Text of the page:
Where can I wash my convertible?
July 12, 2008 10:46 AM   Subscribe

Where can I wash my convertible? I bought a '92 Infiniti M30 convertible recently. The original soft top (plastic window) is on it. I live in an apartment building, and can't wash my own car, except at a wash-it-yourself place, which is kinda far from my house. That said, there are tons of car washes here in LA at all levels of automation. Can I bring my car to a traditional carwash? The kind that drop the soap on the car from on top but they wash it with towels? What about the automated kind? I've never owned a convertible, I need some guidelines.
posted by YoungAmerican to Travel & Transportation (6 answers total) 2 users marked this as a favorite
That's a nice car. I've seen the photo on MaxFun. :)

I don't know about a specific place in LA, but don't take a convertible to an automated car wash. I had a Saab 900 convertible. The top was in great shape and properly secured, but the one time I took it to an automated wash (against advice and my better judgment) I spent a long time getting water out of the car. A convertible top is meant to keep normal rainwater out, not the horizontally streaming pressurized hurricane-like deluge presented by an automated car wash.

So, I always went to a self-service stall. My method was to use the pressure wand on the top, but only from above, keeping the stream flowing down, not horizontal. (I hope that makes sense.) I generally did not use soap on the top; just the rinsing water from the wand was enough unless I had to take care of some bird poop. Then I would use the foaming brush on the glass, then the soapy pressure want and foaming brush on the body. Then I rinse it all off with the clear water pressure wand, again being careful to keep high pressure away from the top and especially the rear glass. I brought plenty of my own towels to dry the glass and body, but let the top air dry on a 10 minute ride down the highway. Trying to towel-dry the top will result in a bad case of the fuzzies. Don't put the top down until it's thoroughly dry. Hand wax as needed.

Have fun with it.
posted by Fuzzy Skinner at 11:23 AM on July 12, 2008

There's a full hand-wash on Melrose, a couple blocks east of Fairfax -- I think it's on Genessee or Spaulding & Melrose -- and they do a really great job at a fair price, and there's no automated anything involved. They wash, soap, and rinse all by hand. A couple weeks ago I took my car to one of those conveyer belt places like you describe, where the automated parts just apply the soap and water and the guys do the actual washing, and I found it to be about the most disappointing car wash I've received since I started going to that other place. And it was $3 more. Never again.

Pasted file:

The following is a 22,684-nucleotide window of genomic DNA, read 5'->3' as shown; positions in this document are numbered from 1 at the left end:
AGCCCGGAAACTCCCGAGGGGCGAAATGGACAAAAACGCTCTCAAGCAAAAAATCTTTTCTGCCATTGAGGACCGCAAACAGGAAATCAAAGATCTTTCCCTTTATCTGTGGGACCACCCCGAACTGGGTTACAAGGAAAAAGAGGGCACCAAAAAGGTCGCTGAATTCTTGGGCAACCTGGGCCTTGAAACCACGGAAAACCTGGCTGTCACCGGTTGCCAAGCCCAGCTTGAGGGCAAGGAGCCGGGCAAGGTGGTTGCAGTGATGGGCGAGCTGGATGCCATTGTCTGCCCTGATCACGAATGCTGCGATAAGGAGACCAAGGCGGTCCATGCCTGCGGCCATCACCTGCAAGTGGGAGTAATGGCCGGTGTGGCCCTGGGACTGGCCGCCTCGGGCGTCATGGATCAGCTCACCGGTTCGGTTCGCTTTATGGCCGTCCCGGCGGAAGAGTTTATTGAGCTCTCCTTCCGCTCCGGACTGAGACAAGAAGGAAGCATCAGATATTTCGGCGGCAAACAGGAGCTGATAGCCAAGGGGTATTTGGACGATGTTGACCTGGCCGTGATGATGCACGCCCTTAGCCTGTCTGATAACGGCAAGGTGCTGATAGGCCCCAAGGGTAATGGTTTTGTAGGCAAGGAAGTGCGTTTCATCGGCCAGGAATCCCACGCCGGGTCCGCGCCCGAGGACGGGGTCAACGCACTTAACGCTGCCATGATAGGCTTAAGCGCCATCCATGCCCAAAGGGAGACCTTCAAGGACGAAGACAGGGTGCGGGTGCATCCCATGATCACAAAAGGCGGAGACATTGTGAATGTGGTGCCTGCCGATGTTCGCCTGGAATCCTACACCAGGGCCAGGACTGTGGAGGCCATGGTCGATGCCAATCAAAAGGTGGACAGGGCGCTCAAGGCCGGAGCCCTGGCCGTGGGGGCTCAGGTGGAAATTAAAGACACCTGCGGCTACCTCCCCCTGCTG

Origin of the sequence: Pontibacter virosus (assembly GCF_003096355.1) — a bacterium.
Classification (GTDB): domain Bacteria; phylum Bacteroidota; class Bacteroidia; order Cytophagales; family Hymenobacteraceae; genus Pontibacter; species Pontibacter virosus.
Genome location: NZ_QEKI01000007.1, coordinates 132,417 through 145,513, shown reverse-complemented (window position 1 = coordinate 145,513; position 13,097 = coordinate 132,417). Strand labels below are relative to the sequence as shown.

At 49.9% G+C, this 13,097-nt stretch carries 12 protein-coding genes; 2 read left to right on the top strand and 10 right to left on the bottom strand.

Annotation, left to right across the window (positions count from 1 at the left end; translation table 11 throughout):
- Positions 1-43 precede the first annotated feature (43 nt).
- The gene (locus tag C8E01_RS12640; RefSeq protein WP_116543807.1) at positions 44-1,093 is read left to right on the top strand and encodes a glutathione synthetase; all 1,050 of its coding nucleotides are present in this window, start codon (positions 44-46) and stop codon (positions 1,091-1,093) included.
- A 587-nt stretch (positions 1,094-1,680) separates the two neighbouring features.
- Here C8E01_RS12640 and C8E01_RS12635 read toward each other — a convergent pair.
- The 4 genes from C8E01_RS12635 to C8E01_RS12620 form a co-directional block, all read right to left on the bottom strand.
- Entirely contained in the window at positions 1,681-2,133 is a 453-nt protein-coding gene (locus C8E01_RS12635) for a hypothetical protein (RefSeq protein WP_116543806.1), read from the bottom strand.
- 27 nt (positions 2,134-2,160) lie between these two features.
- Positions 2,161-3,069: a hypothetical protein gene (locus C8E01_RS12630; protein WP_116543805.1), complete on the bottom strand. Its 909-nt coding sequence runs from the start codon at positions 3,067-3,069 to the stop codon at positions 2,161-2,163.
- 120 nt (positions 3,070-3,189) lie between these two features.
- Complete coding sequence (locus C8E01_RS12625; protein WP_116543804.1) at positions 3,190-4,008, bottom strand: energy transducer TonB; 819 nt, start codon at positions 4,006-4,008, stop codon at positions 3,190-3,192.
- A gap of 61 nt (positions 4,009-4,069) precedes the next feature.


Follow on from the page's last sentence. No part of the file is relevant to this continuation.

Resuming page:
posted by incessant at 12:29 PM on July 12, 2008

Are you sure there aren't any wash it yourself places near you? It seems like they're all over the city. Off of the top of my head I can think of one in WeHo, one in K-town and one in Silver Lake.
posted by mandymanwasregistered at 12:53 PM on July 12, 2008

I hate when my answers are like this, and they so frequently are, but I can't help it. I've had a couple convertibles, and I took them to regular car washes.

The automatic "touch-free" kind were no problem at all.

The automatic kind that have things roll over the top of your car: the attendants flip a switch so that the thing does *not* roll over the top of your car. So the only problem here would be if the attendant were asleep at the switch.

They leaked the tiniest bit, and my cars were 70s and 80s models. The convertibles I've been in since then seem to have much better seals. But I guess according to Fuzzy Skinner, different cars may vary.
posted by iguanapolitico at 2:10 PM on July 12, 2008

But I guess according to Fuzzy Skinner, different cars may vary.

I'm sure that's true. It also depends on the exact type of car wash, of course.

In the case of my Saab, the main point of entry was the area around the rear window. It's a glass window, properly installed, but horizontal pressurized water easily got between the layers of canvas and into the area behind the back seat. Your rear window may be different, of course.

I also read some sources that recommended against repeated use of automated car washes that use rotating cloth or brushes. Repeated use may accelerate wear on the canvas. Just a "thing I heard," which seems to be logical, but take it in that light.
posted by Fuzzy Skinner at 2:55 PM on July 12, 2008

The original soft top (plastic window) is on it.

This isn't going to help your car-washing problems, but Meguiars #17 followed by #10 will make your rear window look brand new again. The stuff is positively miraculous.
posted by Civil_Disobedient at 12:22 AM on July 13, 2008

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